delmulle delmulle architecten has utilized the unused part of a factory warehouse – its roof – to construct four low-energy houses as an effort to provide quality housing for our ever-growing population. situated in oudenaarde, a provincial town in belgium, where, according to planning regulations, only industrial buildings can be built, the project presents an alternative vision for the central, residential area it is located.
images by stør, courtesy of delmulle delmulle architecten
delmulle delmulle architecten has treated the factory roof, which is otherwise an unused (water impermeable) surface, as a building lot for housing, aiming to provide a small answer to the ever-increasing, worldwide population issue. suggesting that living and working could be complementary to each other spatially, as for example in the case of a workshop user who could use the space as an office or home, the architects propose to use the industrial building itself in a flexible way. the building can be constructed as a simple rectangular volume, which can then be divided into smaller segments to provide affordable workshops for small arts and crafts companies (tailor, ceramic, glass workshop, furniture maker). ‘a possible interaction and cooperation between these crafts can be the starting point for a better, locally made, sustainable trade model for this small provincial town,’ the belgian architects explain.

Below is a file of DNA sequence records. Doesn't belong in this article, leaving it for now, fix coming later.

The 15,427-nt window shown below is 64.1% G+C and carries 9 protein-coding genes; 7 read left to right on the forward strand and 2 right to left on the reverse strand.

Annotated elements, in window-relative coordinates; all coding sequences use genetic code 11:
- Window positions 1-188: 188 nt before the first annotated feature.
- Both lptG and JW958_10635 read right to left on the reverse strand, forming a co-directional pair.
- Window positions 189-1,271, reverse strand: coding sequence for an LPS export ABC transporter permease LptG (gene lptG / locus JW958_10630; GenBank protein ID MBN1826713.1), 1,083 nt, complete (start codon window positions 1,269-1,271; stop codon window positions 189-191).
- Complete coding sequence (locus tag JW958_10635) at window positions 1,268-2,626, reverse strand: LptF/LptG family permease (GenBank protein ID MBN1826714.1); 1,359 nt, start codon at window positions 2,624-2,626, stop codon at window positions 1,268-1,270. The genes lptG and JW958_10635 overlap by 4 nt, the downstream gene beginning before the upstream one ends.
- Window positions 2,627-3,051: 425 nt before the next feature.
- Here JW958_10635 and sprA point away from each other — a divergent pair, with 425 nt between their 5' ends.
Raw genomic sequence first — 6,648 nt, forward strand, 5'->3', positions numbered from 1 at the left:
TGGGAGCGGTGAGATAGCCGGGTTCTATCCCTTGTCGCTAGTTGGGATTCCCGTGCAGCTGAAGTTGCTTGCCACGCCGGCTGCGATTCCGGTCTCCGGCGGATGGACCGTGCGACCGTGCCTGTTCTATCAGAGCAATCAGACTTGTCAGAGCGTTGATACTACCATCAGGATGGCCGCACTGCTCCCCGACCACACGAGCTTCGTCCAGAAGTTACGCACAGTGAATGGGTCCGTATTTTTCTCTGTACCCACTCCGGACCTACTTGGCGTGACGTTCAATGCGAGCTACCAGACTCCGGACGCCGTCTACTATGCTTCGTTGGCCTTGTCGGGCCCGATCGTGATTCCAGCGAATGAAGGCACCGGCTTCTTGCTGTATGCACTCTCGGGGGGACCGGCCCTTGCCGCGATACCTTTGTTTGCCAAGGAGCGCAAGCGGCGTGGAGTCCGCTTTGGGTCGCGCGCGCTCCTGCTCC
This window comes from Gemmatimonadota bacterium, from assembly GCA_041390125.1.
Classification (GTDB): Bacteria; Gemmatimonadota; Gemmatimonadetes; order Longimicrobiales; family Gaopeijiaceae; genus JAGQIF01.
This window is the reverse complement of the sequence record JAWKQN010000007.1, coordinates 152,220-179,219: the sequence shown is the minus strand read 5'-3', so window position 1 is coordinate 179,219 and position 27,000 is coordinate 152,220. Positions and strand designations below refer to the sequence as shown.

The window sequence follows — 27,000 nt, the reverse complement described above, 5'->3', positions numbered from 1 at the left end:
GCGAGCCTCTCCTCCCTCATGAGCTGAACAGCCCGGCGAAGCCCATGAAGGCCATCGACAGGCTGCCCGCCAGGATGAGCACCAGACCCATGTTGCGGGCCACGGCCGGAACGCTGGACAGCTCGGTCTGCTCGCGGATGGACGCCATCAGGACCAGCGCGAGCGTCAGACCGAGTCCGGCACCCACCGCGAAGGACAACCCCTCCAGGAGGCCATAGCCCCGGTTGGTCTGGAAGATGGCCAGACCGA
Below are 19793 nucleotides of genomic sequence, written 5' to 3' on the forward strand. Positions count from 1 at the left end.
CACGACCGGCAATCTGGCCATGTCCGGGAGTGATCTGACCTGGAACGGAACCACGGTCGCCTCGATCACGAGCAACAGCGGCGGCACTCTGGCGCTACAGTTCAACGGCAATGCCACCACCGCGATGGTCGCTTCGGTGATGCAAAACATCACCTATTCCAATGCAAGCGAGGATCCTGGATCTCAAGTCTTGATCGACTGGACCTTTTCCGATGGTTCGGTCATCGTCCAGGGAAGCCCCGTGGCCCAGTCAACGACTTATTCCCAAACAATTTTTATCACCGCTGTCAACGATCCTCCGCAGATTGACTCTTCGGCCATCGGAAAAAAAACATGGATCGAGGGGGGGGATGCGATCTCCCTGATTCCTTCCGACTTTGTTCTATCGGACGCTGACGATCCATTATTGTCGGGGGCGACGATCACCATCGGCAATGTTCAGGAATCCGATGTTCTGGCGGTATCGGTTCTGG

the four roof houses have been built as low-energy, affordable, simple yet contemporary timber framed constructions with a spacious outside area, which is actually an extension of the interior space. their timber (FSC labeled) frame is filled with cellulose insulation, while the houses have been topped with synthetic roofing rubber, which makes them extremely air tight, essential for a low energy consumption. high insulation glass and a heat recovery ventilation system makes the zero footprint structures real sustainable.
‘researching and developing genuine possibilities and creating new perspectives in day to day (built) projects is how we like to see sustainability,’ explains delmulle delmulle. ‘perhaps it is not a utopia: recuperating the gigantic amount of factory roofs as a second level for housing, farming or trading could maybe offer a fresh perspective on how to use our already crammed up landscape.’
name: factory roof houses
architect: delmulle delmulle architecten
location: oudenaarde, belgium
total floor area: 1350 m²
sofia lekka angelopoulou I designboom
aug 12, 2019